It’s the time Chicago Cubs move on from Tommy Hottovy as pitching coach
It’s officially firing season across Major League Baseball and the Chicago Cubs are in the mood. We’ve already seen the departure of hitting coach Anthony Iapoce, but as Jed Hoyer said in regards to the deadline, there’s “no point in going halfway.” If Iapoce is done in Chicago, Tommy Hottovy needs to join him after how disastrous the pitching staff was this year.
Now, to preface, it’s not right to completely blame him for the failure of the arms this year. He wasn’t given a ton to work with after losing Yu Darvish, Jon Lester and Jose Quintana while being asked to make do with the likes of Jake Arrieta, Zach Davies and Trevor Williams. The bullpen was also full of a lot of reclamation pieces looking to find their footing in the big leagues.
There have also been a few surprise success stories throughout the season, like Andrew Chafin and Ryan Tepera who became two of the most dominant relievers in the National League. Even so, massive regression to some of the Cubs’ key arms and a lack of development signal Hottovy is no the guy for the job.
Tommy Hottovy has led the Chicago Cubs pitching staff to regression
Under Hottovy, the Cubs pitching staff has failed to take any meaningful steps forward. The prime example is Adbert Alzolay, formerly one of the team’s top prospects and a guy who initially looked poised to stick in the rotation after a breakout 2020 performance. Instead, it was another year that really ended with regression as his ERA from June onwards as a starter never dropped below 5.00. Mostly, it’s been a complete failure to make Alzolay remotely playable against lefties with the OPS against jumping from .556 to .924 when he faces opponents from the left side.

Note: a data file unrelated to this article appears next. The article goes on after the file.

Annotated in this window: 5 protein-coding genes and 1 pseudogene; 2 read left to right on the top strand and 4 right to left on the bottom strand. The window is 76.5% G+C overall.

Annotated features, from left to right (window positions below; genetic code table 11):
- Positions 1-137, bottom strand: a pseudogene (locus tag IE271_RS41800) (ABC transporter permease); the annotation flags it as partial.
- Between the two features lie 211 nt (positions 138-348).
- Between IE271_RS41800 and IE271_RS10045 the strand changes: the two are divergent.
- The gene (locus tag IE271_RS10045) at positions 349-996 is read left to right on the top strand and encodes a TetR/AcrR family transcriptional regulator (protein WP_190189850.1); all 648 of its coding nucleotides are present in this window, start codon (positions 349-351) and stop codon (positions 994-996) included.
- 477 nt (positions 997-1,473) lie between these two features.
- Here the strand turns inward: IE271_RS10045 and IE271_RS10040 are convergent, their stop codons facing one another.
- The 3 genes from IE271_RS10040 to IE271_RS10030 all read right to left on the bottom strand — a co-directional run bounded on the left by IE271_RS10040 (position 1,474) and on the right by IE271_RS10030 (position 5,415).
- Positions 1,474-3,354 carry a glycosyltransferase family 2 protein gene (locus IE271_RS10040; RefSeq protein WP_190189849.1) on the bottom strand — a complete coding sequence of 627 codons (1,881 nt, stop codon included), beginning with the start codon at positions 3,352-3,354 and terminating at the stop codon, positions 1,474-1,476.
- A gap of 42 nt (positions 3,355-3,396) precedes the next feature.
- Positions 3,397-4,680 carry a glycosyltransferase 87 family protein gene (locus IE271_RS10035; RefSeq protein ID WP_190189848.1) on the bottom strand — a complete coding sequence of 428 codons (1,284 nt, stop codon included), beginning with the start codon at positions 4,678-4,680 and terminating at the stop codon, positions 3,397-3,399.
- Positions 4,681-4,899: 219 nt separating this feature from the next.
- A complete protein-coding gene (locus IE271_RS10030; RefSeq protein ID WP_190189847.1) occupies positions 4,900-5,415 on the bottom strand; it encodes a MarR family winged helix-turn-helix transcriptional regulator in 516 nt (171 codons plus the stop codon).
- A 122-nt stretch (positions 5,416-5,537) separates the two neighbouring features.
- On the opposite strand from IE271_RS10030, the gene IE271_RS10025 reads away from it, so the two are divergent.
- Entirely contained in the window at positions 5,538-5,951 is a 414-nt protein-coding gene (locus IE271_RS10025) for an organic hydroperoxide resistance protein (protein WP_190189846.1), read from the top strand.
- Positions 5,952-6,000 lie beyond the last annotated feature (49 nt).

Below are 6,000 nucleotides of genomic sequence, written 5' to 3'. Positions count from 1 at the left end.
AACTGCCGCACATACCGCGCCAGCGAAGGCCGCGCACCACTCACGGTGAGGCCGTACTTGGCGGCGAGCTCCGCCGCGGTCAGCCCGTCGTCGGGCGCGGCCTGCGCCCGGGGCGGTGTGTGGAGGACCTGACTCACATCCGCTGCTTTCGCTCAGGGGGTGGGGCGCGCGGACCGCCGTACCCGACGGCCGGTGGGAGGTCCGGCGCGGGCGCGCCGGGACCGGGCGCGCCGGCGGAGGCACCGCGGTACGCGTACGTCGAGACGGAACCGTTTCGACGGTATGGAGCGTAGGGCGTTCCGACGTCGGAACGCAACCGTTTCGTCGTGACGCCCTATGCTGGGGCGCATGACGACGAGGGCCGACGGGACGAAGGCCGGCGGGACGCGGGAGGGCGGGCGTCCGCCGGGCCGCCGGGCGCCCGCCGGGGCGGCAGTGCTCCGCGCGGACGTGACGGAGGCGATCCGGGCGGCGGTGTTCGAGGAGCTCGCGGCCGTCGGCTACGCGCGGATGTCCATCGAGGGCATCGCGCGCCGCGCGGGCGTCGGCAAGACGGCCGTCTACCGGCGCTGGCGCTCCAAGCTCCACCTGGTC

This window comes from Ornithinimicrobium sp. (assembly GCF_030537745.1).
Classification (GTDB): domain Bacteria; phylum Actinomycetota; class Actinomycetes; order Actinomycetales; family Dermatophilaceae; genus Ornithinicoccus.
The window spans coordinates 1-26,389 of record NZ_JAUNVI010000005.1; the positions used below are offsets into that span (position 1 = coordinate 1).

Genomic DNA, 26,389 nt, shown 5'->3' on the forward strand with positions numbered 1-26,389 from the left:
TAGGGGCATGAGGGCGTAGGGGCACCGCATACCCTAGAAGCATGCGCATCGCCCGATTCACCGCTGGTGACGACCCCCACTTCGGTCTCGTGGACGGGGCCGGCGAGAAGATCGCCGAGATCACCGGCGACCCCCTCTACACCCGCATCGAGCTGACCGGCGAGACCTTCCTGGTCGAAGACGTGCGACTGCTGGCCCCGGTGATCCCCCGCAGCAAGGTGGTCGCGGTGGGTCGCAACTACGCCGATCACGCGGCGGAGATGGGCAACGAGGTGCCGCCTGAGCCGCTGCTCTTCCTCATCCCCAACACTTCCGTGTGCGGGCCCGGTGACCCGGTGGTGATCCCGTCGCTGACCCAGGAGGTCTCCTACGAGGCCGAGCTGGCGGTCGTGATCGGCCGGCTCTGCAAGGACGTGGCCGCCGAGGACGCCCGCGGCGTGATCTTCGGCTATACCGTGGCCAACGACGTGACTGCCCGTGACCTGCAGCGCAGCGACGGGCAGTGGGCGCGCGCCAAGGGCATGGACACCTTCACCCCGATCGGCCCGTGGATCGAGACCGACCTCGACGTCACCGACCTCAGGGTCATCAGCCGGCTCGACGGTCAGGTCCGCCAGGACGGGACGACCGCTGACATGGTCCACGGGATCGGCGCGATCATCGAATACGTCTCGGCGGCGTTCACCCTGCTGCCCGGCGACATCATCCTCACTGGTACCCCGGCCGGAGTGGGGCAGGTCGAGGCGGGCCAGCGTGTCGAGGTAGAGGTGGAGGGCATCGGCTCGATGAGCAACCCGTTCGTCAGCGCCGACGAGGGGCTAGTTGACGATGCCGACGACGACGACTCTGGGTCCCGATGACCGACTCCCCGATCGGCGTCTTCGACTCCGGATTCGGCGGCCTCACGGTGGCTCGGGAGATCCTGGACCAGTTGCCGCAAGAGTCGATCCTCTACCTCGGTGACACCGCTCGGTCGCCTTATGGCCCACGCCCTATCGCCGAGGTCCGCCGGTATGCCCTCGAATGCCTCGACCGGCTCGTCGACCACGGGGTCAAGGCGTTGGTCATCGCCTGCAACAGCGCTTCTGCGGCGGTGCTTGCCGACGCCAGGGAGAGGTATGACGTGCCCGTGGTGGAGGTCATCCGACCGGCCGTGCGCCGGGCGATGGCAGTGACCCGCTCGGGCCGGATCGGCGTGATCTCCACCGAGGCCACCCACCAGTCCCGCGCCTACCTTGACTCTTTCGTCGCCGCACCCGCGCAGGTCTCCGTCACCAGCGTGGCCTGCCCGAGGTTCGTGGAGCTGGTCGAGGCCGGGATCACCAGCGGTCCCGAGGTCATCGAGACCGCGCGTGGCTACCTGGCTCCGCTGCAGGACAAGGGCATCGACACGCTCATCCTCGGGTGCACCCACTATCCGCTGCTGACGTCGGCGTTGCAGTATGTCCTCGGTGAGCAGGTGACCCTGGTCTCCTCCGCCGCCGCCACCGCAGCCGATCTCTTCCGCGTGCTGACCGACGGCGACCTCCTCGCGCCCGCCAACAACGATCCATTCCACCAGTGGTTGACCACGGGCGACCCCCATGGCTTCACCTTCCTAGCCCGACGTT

Kyle Hendricks and Davies suffered the most this year. Despite being two of the more effective finesse pitchers in the game, both had considerable trouble locating anything this year. Davies’ walk rate consistently ranked in the upper percentiles of pitchers. Since his first full season in the league, he hung around 2.5 walks per nine, but 2021 saw it balloon to 4.6. It also doesn’t help that he had the lowest first-pitch strike percentage of his career. As a result, he rarely pitched deep into games.
Hendricks, meanwhile, lost his ability to strike out batters and limit power. The most damning number is the barrel rate which went up to 8.4 percent. His previous high was 5.7. Much like Davies, there was a much higher swing percentage on meatball pitches, indicating a lack of deception and execution that allowed both pitchers to get away with the occasional bad miss in the zone. The rate of these bad pitches wasn’t necessarily higher, but they were punished frequently relative to past seasons.
The failure to get more out of guys that have shown the ability to be key contributors really indicates Hottovy isn’t getting the job done. For all those pitchers the team’s Pitch Lab seems to have helped, our bigger rotation pieces never seemed to make the necessary adjustments. Development at the big league level just seems to freeze under Hottovy and the Cubs need to start fresh to move forward.